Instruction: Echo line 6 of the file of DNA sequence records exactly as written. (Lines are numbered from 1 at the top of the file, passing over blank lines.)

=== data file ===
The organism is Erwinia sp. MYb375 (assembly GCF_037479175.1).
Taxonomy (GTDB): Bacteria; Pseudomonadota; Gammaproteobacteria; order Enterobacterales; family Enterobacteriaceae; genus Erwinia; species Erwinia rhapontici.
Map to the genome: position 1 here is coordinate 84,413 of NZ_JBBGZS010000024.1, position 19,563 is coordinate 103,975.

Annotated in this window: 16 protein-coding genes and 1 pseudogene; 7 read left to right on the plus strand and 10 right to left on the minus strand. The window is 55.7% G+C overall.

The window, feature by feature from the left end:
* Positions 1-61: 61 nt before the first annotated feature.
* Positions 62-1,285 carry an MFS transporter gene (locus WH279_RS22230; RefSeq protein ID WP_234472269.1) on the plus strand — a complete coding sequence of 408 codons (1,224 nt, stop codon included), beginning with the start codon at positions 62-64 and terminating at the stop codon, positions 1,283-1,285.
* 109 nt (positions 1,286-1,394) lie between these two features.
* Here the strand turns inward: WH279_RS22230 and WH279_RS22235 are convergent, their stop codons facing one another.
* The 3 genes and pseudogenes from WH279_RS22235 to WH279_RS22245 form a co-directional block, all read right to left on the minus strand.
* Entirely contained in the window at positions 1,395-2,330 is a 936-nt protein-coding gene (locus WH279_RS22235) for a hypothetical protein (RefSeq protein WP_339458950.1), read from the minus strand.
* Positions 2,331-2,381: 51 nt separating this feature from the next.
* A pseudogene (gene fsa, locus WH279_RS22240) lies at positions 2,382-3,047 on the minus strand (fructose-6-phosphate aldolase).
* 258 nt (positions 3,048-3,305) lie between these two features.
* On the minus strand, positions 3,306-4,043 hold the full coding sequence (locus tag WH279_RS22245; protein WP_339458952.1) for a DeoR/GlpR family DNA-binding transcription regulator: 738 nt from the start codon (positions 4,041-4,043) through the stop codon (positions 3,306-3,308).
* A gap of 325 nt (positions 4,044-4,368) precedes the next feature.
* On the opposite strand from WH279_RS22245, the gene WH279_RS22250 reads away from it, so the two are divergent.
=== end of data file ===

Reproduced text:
* Positions 1-61: 61 nt before the first annotated feature.